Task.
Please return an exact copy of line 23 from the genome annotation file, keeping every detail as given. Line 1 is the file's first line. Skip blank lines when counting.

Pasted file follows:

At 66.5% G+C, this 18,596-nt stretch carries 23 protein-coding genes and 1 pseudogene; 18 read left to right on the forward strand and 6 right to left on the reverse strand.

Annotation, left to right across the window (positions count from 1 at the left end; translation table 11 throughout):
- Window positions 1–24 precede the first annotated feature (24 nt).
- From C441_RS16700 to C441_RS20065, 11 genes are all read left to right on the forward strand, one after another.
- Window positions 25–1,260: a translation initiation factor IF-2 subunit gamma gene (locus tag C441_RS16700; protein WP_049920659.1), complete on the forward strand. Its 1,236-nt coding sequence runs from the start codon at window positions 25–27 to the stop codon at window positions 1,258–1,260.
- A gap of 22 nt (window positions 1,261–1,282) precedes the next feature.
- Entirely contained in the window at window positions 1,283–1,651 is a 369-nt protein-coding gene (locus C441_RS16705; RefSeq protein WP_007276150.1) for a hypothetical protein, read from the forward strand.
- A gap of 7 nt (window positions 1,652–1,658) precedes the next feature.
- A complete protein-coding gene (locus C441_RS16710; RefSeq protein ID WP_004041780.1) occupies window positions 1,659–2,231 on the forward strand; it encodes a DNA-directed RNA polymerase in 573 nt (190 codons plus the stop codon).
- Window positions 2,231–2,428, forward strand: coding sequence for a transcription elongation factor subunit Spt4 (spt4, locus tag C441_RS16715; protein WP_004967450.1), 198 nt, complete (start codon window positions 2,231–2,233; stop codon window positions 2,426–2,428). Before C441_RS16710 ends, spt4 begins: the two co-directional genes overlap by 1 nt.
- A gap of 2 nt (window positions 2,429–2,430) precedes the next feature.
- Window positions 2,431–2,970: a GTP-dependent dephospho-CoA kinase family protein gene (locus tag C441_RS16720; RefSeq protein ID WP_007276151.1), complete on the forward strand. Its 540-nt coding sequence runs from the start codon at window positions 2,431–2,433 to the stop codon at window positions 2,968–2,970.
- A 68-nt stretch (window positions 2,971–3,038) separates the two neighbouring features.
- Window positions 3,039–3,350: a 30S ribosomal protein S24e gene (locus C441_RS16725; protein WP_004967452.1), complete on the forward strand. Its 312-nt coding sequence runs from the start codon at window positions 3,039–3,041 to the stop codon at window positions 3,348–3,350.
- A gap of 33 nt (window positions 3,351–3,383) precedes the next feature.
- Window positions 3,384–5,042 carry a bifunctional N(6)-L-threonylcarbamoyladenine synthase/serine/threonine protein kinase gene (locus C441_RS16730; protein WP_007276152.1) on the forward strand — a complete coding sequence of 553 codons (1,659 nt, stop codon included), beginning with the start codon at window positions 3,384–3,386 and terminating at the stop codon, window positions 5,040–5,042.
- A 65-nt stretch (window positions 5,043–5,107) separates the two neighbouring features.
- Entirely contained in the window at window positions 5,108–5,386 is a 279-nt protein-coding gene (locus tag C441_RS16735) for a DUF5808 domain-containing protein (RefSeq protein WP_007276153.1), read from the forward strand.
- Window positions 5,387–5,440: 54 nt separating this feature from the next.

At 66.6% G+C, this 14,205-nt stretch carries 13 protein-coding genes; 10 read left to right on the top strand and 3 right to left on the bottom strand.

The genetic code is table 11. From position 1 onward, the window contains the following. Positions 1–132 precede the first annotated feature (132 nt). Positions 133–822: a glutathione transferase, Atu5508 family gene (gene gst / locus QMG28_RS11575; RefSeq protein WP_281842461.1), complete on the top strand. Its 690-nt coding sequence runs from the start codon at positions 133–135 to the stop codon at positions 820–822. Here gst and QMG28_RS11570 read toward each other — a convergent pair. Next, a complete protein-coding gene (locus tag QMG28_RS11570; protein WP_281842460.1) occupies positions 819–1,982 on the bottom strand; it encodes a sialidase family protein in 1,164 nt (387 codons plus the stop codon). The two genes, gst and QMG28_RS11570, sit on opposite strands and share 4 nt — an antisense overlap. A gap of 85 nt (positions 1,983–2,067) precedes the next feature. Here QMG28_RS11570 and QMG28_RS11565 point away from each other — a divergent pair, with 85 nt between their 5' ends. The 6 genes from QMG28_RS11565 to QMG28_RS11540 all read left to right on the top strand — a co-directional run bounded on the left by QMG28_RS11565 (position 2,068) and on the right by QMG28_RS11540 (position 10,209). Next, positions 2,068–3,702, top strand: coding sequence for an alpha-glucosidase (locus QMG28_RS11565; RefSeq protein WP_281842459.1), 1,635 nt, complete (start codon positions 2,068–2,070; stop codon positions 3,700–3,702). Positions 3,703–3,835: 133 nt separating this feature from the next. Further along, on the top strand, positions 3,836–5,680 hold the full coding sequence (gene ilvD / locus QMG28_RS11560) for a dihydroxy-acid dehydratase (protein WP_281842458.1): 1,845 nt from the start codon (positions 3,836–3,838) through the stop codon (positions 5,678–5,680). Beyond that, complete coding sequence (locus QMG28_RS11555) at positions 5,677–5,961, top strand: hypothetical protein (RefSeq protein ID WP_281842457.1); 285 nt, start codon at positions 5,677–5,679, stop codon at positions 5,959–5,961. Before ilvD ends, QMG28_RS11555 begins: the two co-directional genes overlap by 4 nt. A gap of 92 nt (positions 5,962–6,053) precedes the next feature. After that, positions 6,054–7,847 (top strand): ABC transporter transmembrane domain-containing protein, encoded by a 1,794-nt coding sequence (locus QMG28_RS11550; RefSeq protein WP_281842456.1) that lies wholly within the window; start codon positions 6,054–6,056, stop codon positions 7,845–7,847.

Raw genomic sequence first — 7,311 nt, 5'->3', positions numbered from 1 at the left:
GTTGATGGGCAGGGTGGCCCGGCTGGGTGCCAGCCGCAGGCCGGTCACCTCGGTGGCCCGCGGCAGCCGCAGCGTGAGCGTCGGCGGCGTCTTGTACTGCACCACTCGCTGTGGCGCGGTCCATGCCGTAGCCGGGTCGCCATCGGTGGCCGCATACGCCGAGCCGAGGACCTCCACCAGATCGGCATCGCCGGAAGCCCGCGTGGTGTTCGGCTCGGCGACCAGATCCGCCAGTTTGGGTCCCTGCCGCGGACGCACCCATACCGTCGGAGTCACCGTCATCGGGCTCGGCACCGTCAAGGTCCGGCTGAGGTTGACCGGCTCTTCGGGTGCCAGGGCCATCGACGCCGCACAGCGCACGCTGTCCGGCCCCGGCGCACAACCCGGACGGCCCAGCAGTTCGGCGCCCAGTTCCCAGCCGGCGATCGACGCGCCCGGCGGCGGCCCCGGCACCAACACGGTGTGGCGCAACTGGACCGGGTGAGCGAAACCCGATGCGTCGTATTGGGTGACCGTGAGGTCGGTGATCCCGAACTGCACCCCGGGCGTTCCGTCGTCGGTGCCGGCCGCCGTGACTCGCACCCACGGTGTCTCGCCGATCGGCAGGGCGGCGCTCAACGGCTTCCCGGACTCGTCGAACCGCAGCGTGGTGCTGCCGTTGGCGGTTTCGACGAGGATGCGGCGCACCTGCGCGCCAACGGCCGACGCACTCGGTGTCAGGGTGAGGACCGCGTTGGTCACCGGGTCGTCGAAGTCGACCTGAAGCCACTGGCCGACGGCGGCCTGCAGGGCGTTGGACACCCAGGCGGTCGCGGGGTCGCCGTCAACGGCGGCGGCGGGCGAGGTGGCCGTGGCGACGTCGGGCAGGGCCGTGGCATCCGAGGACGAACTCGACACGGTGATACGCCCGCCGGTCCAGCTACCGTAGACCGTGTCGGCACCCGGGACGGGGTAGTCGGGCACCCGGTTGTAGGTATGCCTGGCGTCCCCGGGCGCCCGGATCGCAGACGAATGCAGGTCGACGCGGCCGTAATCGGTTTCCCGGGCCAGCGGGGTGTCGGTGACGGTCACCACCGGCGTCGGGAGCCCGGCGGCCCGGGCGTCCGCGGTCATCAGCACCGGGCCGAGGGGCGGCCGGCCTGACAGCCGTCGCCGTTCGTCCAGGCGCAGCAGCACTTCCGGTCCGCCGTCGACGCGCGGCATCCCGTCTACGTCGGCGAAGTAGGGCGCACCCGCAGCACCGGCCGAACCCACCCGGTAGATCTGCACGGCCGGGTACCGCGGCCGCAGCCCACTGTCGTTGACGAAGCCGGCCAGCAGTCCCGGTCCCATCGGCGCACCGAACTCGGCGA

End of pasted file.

GTTGATGGGCAGGGTGGCCCGGCTGGGTGCCAGCCGCAGGCCGGTCACCTCGGTGGCCCGCGGCAGCCGCAGCGTGAGCGTCGGCGGCGTCTTGTACTGCACCACTCGCTGTGGCGCGGTCCATGCCGTAGCCGGGTCGCCATCGGTGGCCGCATACGCCGAGCCGAGGACCTCCACCAGATCGGCATCGCCGGAAGCCCGCGTGGTGTTCGGCTCGGCGACCAGATCCGCCAGTTTGGGTCCCTGCCGCGGACGCACCCATACCGTCGGAGTCACCGTCATCGGGCTCGGCACCGTCAAGGTCCGGCTGAGGTTGACCGGCTCTTCGGGTGCCAGGGCCATCGACGCCGCACAGCGCACGCTGTCCGGCCCCGGCGCACAACCCGGACGGCCCAGCAGTTCGGCGCCCAGTTCCCAGCCGGCGATCGACGCGCCCGGCGGCGGCCCCGGCACCAACACGGTGTGGCGCAACTGGACCGGGTGAGCGAAACCCGATGCGTCGTATTGGGTGACCGTGAGGTCGGTGATCCCGAACTGCACCCCGGGCGTTCCGTCGTCGGTGCCGGCCGCCGTGACTCGCACCCACGGTGTCTCGCCGATCGGCAGGGCGGCGCTCAACGGCTTCCCGGACTCGTCGAACCGCAGCGTGGTGCTGCCGTTGGCGGTTTCGACGAGGATGCGGCGCACCTGCGCGCCAACGGCCGACGCACTCGGTGTCAGGGTGAGGACCGCGTTGGTCACCGGGTCGTCGAAGTCGACCTGAAGCCACTGGCCGACGGCGGCCTGCAGGGCGTTGGACACCCAGGCGGTCGCGGGGTCGCCGTCAACGGCGGCGGCGGGCGAGGTGGCCGTGGCGACGTCGGGCAGGGCCGTGGCATCCGAGGACGAACTCGACACGGTGATACGCCCGCCGGTCCAGCTACCGTAGACCGTGTCGGCACCCGGGACGGGGTAGTCGGGCACCCGGTTGTAGGTATGCCTGGCGTCCCCGGGCGCCCGGATCGCAGACGAATGCAGGTCGACGCGGCCGTAATCGGTTTCCCGGGCCAGCGGGGTGTCGGTGACGGTCACCACCGGCGTCGGGAGCCCGGCGGCCCGGGCGTCCGCGGTCATCAGCACCGGGCCGAGGGGCGGCCGGCCTGACAGCCGTCGCCGTTCGTCCAGGCGCAGCAGCACTTCCGGTCCGCCGTCGACGCGCGGCATCCCGTCTACGTCGGCGAAGTAGGGCGCACCCGCAGCACCGGCCGAACCCACCCGGTAGATCTGCACGGCCGGGTACCGCGGCCGCAGCCCACTGTCGTTGACGAAGCCGGCCAGCAGTCCCGGTCCCATCGGCGCACCGAACTCGGCGA